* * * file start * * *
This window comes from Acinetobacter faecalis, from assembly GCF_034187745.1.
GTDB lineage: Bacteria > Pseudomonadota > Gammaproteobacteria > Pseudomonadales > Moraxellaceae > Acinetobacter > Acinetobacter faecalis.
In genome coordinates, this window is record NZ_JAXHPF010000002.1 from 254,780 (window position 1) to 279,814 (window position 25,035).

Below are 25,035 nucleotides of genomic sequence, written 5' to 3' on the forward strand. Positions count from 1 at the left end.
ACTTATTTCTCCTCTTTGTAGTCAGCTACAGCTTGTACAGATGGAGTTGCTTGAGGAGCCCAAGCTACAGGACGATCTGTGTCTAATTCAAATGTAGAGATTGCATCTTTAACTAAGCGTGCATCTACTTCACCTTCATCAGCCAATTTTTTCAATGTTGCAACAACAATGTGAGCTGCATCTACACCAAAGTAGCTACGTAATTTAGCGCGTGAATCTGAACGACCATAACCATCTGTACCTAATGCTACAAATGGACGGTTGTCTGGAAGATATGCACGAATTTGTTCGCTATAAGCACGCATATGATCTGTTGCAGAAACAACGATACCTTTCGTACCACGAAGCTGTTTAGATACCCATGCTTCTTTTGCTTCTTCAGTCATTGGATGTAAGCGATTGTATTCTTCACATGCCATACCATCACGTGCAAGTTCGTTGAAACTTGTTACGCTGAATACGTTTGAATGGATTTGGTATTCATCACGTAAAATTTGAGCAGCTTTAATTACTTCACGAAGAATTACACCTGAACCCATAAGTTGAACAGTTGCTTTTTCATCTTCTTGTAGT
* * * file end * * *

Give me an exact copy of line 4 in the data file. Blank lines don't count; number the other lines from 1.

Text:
Below are 25,035 nucleotides of genomic sequence, written 5' to 3' on the forward strand. Positions count from 1 at the left end.